THE recent monetary policy statement saw the introduction of measures to restrict the externalisation of liquidity from our country. On my previous post on liquidity (which you can access here), I talked about a hypothetical economy made up of just two people with a money stock of only US$1, which was all owned by one of the two people in the economy. One interesting feature about that economy was that even if the owner of the money were to loan out his US$1 at a very high interest rate (5,000 percent), the other guy would have managed to repay that loan eventually. The main condition required for this to work was that the $1 in the economy remained accessible for the borrower to repeatedly earn it. The recent monetary policy statement aims to accomplish the same effect.
I have noted a couple of structural inefficiencies in our economy over and above that of externalised liquidity. I will briefly cover three more inefficiencies that I believe we need to work on as a country.
The topic of high interest rates has been in the headlines for a couple of years and even though it is said that lending institutions have lowered interest rates, if you recently took out a loan, you would be inclined to argue that the contrary holds true. This may come as a surprise to you, but I have no problem with high interest rates. The country carries a high level of risk and it is because of this that we suffer from high interest rates. What bothers me however is that the high interest rates are not filtering through to the depositor. This is a serious structural weakness in the economy that needs to be remedied. Fixing this issue is likely to result in a significant increase in deposits and a resultant decrease in interest rates that all businesses are asking for. You can hold dozens of seminars on financial inclusion and how to attract the informal sector into banking, but if this issue is not addressed, we are likely to make little progress on these other issues.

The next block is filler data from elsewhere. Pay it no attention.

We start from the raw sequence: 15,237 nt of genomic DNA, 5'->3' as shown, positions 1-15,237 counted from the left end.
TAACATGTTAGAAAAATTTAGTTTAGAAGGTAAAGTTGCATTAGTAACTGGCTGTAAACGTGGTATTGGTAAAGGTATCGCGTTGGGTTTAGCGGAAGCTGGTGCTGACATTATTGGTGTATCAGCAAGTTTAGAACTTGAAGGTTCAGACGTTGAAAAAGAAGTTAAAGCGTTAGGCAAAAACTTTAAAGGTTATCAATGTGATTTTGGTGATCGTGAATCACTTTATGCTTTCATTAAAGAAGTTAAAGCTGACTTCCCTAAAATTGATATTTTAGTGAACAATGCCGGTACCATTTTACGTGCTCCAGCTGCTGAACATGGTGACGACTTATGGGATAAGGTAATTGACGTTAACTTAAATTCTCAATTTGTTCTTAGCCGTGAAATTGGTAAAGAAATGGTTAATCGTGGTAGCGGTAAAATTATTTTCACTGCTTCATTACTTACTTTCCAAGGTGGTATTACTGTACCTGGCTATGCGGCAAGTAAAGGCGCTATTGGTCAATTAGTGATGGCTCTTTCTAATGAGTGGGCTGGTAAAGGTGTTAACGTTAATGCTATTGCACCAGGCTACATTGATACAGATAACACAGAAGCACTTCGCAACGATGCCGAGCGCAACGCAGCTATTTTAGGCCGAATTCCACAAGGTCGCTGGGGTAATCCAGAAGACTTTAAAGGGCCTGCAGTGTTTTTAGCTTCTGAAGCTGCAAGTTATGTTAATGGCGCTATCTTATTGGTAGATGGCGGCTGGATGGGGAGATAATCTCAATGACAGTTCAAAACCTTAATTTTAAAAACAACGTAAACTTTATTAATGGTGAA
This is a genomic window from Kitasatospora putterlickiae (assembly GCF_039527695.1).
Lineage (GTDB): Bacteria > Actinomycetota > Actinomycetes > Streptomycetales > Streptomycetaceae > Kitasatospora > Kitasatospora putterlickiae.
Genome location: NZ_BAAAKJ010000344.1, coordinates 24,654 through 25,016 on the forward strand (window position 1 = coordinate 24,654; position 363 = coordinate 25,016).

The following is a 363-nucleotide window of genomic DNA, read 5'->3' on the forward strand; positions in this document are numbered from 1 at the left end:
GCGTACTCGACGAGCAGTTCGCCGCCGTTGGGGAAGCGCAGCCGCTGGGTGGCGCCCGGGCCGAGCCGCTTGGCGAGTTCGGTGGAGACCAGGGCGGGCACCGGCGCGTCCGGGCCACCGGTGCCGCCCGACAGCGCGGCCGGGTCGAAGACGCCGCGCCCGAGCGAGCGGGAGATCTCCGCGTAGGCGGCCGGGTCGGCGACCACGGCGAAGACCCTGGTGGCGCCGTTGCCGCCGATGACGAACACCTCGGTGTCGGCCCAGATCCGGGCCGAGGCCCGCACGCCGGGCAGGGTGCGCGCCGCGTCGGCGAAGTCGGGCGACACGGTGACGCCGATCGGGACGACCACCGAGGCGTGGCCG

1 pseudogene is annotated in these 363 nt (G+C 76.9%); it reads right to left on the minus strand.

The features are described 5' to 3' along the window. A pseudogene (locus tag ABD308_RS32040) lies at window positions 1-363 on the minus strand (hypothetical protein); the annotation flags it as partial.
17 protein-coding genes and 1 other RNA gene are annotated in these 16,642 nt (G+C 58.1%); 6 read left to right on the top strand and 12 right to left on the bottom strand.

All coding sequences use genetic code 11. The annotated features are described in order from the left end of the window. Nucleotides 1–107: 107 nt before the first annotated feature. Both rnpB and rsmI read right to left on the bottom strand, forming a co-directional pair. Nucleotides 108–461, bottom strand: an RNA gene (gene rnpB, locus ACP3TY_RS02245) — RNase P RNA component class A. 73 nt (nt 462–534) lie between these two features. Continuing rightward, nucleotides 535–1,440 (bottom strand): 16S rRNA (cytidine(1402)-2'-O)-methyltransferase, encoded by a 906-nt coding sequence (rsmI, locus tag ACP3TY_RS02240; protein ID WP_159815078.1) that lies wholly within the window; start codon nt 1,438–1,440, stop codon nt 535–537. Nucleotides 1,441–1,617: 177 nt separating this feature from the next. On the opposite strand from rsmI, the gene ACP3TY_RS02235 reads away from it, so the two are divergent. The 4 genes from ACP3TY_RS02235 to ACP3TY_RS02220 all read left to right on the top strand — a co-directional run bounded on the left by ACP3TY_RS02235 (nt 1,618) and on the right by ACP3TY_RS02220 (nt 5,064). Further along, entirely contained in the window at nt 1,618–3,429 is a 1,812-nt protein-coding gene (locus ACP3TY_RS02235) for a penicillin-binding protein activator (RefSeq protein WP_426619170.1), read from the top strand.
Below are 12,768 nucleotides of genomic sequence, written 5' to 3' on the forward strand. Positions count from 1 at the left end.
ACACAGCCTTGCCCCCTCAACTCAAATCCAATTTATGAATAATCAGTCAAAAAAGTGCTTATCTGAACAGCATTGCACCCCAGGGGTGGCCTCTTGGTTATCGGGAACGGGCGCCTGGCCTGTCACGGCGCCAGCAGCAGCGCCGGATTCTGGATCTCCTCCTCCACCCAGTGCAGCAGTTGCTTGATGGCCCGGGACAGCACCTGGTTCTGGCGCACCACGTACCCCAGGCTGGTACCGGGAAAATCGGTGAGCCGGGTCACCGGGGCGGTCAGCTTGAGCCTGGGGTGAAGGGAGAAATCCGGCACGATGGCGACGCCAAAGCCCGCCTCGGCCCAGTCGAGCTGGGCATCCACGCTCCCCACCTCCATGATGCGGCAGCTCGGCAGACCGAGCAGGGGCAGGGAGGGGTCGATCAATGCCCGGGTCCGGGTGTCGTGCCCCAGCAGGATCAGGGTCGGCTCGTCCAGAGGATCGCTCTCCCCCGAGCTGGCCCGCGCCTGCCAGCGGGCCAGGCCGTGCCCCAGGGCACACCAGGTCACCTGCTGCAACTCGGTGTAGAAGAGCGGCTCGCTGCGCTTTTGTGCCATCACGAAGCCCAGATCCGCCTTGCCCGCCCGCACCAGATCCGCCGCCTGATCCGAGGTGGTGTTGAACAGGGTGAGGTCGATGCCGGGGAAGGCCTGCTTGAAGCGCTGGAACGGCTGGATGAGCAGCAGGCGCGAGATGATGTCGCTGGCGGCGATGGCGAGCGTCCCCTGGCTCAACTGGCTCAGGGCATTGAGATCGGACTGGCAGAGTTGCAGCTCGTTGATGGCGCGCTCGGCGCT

It is quite interesting to look at the ripple effects of the US Fed Reserve’s decision to increase its base rate by just 0,25 percent. Such a marginal increase moved its way into their economy and also into the global economy as investors realigned their portfolios by moving their money out of emerging economies.
The price of fuel
While global oil prices are hovering above the US$30 a barrel mark, prices on the pump here in Zimbabwe only managed to decrease by a few cents. It is said that Zimbabwe imported about $1.2 billion worth of fuel in 2015 – when the average price of oil per barrel was much higher. A back of the envelope calculation reveals that the current oil price decline could have resulted in a virtual stimulus to the tune of hundreds of millions a year. This is money that can potentially stimulate our ailing economy but is disappearing into the supply lines only to be enjoyed by a select few.
I have gone on record so many times saying that the mother of all risks is conflict of interests. By far the biggest structural weakness present in our economy is that of misaligned interests. In the world of finance, misaligned interests lead to agency costs. An example is when a company’s management seeks to maximise their allowances and salaries with little regard to the needs of shareholders who desire profits. Indeed, in my line of work, I have reached a conclusion that every financial problem has a solution – the problem is that at times, that solution can lead to marginal losses to the decision makers. The end result is that the appropriate fix is never applied. Most of the problems we see in our economy can be attributed to misaligned interests in some way. One of the easiest ways to ensure that interests are aligned is to make use of performance based salaries. Look at how many local authority budgets were not approved by the Ministry of Local Government. If someone’s job is to mend our roads and provide us with clean drinkable water but their salary bears no relation to whether or not they actually deliver on their job then we would have practically given them an incentive to increase their salary to infinity.
Zimbabwe’s economic outlook is not looking good especially with the erratic rainfall that we received and the low commodity prices on the international markets. I suggest that we desist from shooting ourselves in the foot by addressing the structural flaws that are exacerbating our economic demise.
Thomas Sithole is an Actuarial Analyst (Enterprise Risk Management) at Bluecroft Actuarial Solutions. Please refer to his corporate profile on this web address to contact him: thomas.bluecroftsolutions.com
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